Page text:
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Massachusetts Health Connector Vows Full Outreach For Open Enrollment


With ongoing efforts by the Trump administration to undermine the Affordable Care Act, the Massachusetts Health Connector has launched a campaign to promote the upcoming three-month open enrollment period.

Health Connector Executive Director Louis Gutierrez stopped at several small businesses Monday in Holyoke and Springfield, two cities with higher rates of residents without insurance, to thank the owners for putting up signs encouraging people to sign up for coverage.

" There's been a lot of confusion on the national scene and we want to dispel that locally, " said Gutierrz.  "We are open for business, we are eager for business."

Less than two weeks before the start of open enrollment on Nov. 1st, the Connector announced that 2018 rates for plans will rise an average of 24 percent – the result of President Trump’s decision to end federal payments to insurance companies that subsidize coverage.

The big increases are expected to affect about 80,000 mostly middle-income people.  Gutierrez said those people should shop around during open enrollment to find affordable plan.

" We support that shopping whether it is on our exchange, or if we can help you find the right plan off-exchange, " said Gutierrez.

A spokesman for the Connector said more than 50 insurance plans will be offered by eight companies through the online marketplace for 2018.  While the uncertainty about the future of the health care law has led insurance companies to leave exchanges in some states that has not happened in Massachusetts.

More than 246,000 people purchased health insurance through the Connector in 2017 –the highest enrollment since the implementation of the Affordable Care Act in 2014. 

Gutierrez said the goal is to have the same number insured through the Connector in 2018.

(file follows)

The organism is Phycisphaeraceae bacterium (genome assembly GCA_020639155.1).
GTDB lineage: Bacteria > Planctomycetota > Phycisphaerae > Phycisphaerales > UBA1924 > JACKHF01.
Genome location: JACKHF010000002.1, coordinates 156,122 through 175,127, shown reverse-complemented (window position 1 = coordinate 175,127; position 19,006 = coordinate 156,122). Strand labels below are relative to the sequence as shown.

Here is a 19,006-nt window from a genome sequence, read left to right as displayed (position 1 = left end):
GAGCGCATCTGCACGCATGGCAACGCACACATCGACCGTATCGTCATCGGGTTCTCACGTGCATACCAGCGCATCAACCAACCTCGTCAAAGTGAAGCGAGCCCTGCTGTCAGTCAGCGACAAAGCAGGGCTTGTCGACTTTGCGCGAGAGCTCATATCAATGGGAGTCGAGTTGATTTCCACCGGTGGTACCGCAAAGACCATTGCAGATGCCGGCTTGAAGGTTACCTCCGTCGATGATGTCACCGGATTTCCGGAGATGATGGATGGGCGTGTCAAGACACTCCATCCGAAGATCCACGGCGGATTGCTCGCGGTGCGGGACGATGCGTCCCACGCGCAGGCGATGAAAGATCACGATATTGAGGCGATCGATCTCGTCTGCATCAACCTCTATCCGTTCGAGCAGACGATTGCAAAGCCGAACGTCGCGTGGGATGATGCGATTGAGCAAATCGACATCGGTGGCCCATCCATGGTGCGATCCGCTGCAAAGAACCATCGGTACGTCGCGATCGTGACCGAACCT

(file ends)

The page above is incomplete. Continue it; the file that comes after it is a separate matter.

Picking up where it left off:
" So we are reaching out to various immigrant, cultural and ethnic populations very strongly to let them know their options, and we really care about the western part of the state," said Gutierrez.

Massachusetts has the lowest rate of people without health insurance in the country – 2.5 percent, according to the U.S. Census Bureau.   According to a Blue Cross Blue Shield Foundation report, 5.5 percent of the residents of Springfield lack health insurance. The uninsured rate in Holyoke is 3.9 percent.

Signs promoting the Health Connector’s open enrollment were put up in the window and next to the counter at Capri Pizza on Cabot Street in Holyoke and across the street at C-Town Supermarket, where owner Tony Diaz said the signs, in English and Spanish, will be seen by about 800 customers a day.

"It is to educate people that they have options available to them that they can take advantage of," said Diaz.

The open enrollment period is scheduled to end on January 23, 2018.  But in past years, the enrollment deadline has frequently been extended for an extra week  or two.

Paul Tuthill is WAMC’s Pioneer Valley Bureau Chief. He’s been covering news, everything from politics and government corruption to natural disasters and the arts, in western Massachusetts since 2007. Before joining WAMC, Paul was a reporter and anchor at WRKO in Boston. He was news director for more than a decade at WTAG in Worcester. Paul has won more than two dozen Associated Press Broadcast Awards. He won an Edward R. Murrow award for reporting on veterans’ healthcare for WAMC in 2011. Born and raised in western New York, Paul did his first radio reporting while he was a student at the University of Rochester.
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